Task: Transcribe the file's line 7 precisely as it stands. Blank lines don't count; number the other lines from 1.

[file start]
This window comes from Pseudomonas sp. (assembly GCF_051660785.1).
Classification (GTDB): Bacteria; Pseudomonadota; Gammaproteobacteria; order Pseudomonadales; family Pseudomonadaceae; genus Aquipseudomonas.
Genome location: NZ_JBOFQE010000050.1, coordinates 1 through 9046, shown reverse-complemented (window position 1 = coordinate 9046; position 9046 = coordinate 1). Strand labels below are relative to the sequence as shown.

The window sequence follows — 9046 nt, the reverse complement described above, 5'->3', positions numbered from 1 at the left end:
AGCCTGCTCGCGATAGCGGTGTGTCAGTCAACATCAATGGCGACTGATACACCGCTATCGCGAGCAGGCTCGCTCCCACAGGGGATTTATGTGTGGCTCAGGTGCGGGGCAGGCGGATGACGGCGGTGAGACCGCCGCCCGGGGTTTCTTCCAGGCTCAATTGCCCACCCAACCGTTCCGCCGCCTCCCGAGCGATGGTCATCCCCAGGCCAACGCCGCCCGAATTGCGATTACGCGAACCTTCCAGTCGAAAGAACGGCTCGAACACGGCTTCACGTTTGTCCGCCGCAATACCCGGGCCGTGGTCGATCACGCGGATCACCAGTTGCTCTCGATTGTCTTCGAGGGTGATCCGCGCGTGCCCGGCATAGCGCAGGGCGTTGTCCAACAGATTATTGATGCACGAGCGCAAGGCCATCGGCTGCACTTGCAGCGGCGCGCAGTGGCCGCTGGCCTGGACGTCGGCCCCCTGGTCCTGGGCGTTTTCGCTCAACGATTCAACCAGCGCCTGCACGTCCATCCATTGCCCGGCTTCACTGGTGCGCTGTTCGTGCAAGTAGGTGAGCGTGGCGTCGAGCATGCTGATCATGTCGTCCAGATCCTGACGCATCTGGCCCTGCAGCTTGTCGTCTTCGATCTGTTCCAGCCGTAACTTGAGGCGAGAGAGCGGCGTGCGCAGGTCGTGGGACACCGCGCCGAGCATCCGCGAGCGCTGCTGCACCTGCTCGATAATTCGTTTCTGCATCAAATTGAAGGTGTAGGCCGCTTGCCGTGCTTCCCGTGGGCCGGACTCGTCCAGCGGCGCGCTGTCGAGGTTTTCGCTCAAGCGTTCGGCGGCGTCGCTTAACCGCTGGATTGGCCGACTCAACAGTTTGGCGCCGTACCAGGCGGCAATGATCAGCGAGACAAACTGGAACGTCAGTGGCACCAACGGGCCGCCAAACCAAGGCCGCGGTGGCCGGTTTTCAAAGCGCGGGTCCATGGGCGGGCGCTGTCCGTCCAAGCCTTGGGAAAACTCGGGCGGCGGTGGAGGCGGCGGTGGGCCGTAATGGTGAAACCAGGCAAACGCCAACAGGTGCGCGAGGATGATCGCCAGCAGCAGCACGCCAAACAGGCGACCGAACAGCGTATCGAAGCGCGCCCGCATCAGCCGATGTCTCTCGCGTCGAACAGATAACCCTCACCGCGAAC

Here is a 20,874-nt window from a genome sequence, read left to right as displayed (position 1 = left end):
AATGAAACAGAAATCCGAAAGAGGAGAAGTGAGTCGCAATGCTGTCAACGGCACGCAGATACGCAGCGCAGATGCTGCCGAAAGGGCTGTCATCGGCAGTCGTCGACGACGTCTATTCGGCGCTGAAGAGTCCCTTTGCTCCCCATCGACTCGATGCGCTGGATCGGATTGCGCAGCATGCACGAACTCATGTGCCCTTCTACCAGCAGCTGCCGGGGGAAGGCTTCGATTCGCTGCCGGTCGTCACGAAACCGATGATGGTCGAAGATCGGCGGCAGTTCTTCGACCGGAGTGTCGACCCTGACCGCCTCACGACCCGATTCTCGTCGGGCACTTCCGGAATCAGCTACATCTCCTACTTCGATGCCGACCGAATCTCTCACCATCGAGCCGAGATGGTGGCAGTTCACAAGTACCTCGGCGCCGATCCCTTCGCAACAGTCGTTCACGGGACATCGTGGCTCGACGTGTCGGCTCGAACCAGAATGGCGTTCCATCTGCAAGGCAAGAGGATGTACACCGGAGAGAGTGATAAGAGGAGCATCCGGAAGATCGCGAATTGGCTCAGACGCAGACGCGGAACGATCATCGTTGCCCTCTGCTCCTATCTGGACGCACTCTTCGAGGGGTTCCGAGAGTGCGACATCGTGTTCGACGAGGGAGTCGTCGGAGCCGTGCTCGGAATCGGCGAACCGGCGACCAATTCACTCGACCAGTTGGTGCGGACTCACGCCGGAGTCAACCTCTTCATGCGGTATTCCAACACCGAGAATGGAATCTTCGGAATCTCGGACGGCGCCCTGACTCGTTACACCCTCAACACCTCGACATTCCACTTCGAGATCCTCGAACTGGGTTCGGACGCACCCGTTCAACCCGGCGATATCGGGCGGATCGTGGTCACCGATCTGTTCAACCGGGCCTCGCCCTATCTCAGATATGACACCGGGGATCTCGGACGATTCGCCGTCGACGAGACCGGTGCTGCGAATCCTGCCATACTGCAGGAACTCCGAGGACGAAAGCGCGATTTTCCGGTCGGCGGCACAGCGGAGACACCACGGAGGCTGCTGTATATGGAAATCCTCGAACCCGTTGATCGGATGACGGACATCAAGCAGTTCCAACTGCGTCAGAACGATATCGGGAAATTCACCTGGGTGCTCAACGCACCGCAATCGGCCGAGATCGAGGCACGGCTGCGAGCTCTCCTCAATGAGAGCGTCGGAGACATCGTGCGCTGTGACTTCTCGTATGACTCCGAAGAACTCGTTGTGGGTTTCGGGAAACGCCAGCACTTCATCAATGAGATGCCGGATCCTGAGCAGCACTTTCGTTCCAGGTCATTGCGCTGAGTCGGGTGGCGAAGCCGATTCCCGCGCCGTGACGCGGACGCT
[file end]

AATGAAACAGAAATCCGAAAGAGGAGAAGTGAGTCGCAATGCTGTCAACGGCACGCAGATACGCAGCGCAGATGCTGCCGAAAGGGCTGTCATCGGCAGTCGTCGACGACGTCTATTCGGCGCTGAAGAGTCCCTTTGCTCCCCATCGACTCGATGCGCTGGATCGGATTGCGCAGCATGCACGAACTCATGTGCCCTTCTACCAGCAGCTGCCGGGGGAAGGCTTCGATTCGCTGCCGGTCGTCACGAAACCGATGATGGTCGAAGATCGGCGGCAGTTCTTCGACCGGAGTGTCGACCCTGACCGCCTCACGACCCGATTCTCGTCGGGCACTTCCGGAATCAGCTACATCTCCTACTTCGATGCCGACCGAATCTCTCACCATCGAGCCGAGATGGTGGCAGTTCACAAGTACCTCGGCGCCGATCCCTTCGCAACAGTCGTTCACGGGACATCGTGGCTCGACGTGTCGGCTCGAACCAGAATGGCGTTCCATCTGCAAGGCAAGAGGATGTACACCGGAGAGAGTGATAAGAGGAGCATCCGGAAGATCGCGAATTGGCTCAGACGCAGACGCGGAACGATCATCGTTGCCCTCTGCTCCTATCTGGACGCACTCTTCGAGGGGTTCCGAGAGTGCGACATCGTGTTCGACGAGGGAGTCGTCGGAGCCGTGCTCGGAATCGGCGAACCGGCGACCAATTCACTCGACCAGTTGGTGCGGACTCACGCCGGAGTCAACCTCTTCATGCGGTATTCCAACACCGAGAATGGAATCTTCGGAATCTCGGACGGCGCCCTGACTCGTTACACCCTCAACACCTCGACATTCCACTTCGAGATCCTCGAACTGGGTTCGGACGCACCCGTTCAACCCGGCGATATCGGGCGGATCGTGGTCACCGATCTGTTCAACCGGGCCTCGCCCTATCTCAGATATGACACCGGGGATCTCGGACGATTCGCCGTCGACGAGACCGGTGCTGCGAATCCTGCCATACTGCAGGAACTCCGAGGACGAAAGCGCGATTTTCCGGTCGGCGGCACAGCGGAGACACCACGGAGGCTGCTGTATATGGAAATCCTCGAACCCGTTGATCGGATGACGGACATCAAGCAGTTCCAACTGCGTCAGAACGATATCGGGAAATTCACCTGGGTGCTCAACGCACCGCAATCGGCCGAGATCGAGGCACGGCTGCGAGCTCTCCTCAATGAGAGCGTCGGAGACATCGTGCGCTGTGACTTCTCGTATGACTCCGAAGAACTCGTTGTGGGTTTCGGGAAACGCCAGCACTTCATCAATGAGATGCCGGATCCTGAGCAGCACTTTCGTTCCAGGTCATTGCGCTGAGTCGGGTGGCGAAGCCGATTCCCGCGCCGTGACGCGGACGCT